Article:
By Angela Lurie | Senior Regional Vice President, Robert Half

Finding a balance between professional responsibilities, personal responsibilities and self-care is an ongoing challenge for most women. This can be especially true during the summer, when kids are home from school, the weather is nice and vacation opportunities are aplenty.

A family vacation should be the perfect opportunity to recharge and refocus your priorities, but how often does that happen? Research from Robert Half has found that the majority of workers (56 percent) check in with the office while they’re supposed to be on vacation. While professionals in Minneapolis are among those most likely to fully disconnect, we aren’t immune to the pressure to keep up with our career even when we’re out of the office.

Perhaps more unsettling is that the trend is working against us. This summer, employees plan to take an average of nine days off, down from 10 in 2017, and younger employees typically feel a stronger urge to stay connected when they are away. Seven in 10 respondents ages 18-34 plan to check in with the office somehow while they’re on vacation. That’s a stark contrast to the 39 percent of respondents ages 55 and older.

Similar surveys uncover the same trend toward staying in touch when you’re supposed to be taking a break. In 2016, 59 percent of employees said they never check in while on vacation, but that number dropped to 47 percent in 2017 and 44 percent in 2018.

We all need time away from the office to recharge and boost productivity and creativity. Easier said than done? Try some of these tips to fully relax when you’re out of the office:

  • Plan ahead. As soon as you have your vacation on the calendar, make a list of what you need to take care of before you go and what potential issues could arise while you’re out. Having a plan in place will allow you to feel more confident things are under control in your absence. Plan meetings for the week you return (not back-to-back; you don’t want to undo the benefits of your vacation right away!) to catch up on what you missed.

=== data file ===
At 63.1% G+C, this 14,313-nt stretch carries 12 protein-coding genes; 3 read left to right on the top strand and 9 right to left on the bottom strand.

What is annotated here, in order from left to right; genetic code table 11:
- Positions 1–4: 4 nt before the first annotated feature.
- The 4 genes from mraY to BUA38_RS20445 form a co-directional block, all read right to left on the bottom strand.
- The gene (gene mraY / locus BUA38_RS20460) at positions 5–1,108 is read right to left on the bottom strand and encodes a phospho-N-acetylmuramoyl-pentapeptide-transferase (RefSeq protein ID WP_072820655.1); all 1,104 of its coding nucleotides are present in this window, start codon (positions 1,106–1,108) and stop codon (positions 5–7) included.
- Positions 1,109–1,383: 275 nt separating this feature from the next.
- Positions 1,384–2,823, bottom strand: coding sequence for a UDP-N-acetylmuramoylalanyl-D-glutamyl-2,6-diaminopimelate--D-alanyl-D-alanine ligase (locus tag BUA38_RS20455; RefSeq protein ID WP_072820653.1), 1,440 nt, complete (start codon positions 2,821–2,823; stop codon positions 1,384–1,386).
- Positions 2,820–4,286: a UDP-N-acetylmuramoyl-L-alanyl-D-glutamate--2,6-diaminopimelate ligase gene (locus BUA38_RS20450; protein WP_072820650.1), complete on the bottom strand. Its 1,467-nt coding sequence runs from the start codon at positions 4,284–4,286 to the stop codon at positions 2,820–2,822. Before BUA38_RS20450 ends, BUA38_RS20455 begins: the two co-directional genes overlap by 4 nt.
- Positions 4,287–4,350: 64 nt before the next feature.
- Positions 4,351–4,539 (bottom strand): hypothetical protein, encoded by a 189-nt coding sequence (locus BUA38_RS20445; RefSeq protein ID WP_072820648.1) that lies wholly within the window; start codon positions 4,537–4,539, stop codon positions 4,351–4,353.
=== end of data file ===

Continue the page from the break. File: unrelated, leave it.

• Ask for help. Delegate tasks that can’t wait for your return, making sure to spread out the workload so as not to burn out one person. Take the time to share project updates, deadlines and access to important files before you leave.
  • Communicate. Let your boss, team and clients know when you will be away and that you will be unplugging. Asking if there’s anything you can do before you go can promote goodwill and possibly prevent problems from arising while you’re away.
  • Clarify exceptions. If you will be available for emergencies only, define what constitutes an emergency. If you can’t completely unplug, specify when you will be online, and stick to that schedule.
  • Let yourself unplug. Finally, give yourself permission to focus on your family, friends and/or self when your vacation begins. Remember that taking a break from work is important to doing your best work when you return. It’s just as important as responding to emails and meeting deadlines!

Taking vacation time is an important step to maintaining a strong work-life balance, but actually allowing yourself to enjoy your vacation is important too. Take advantage of opportunities to unwind, and allow yourself to do so without the guilt.

Angela Lurie is a Minneapolis-based senior regional vice president at Robert Half, the world’s first and largest specialized staffing firm. For more information, visit http://www.roberthalf.com.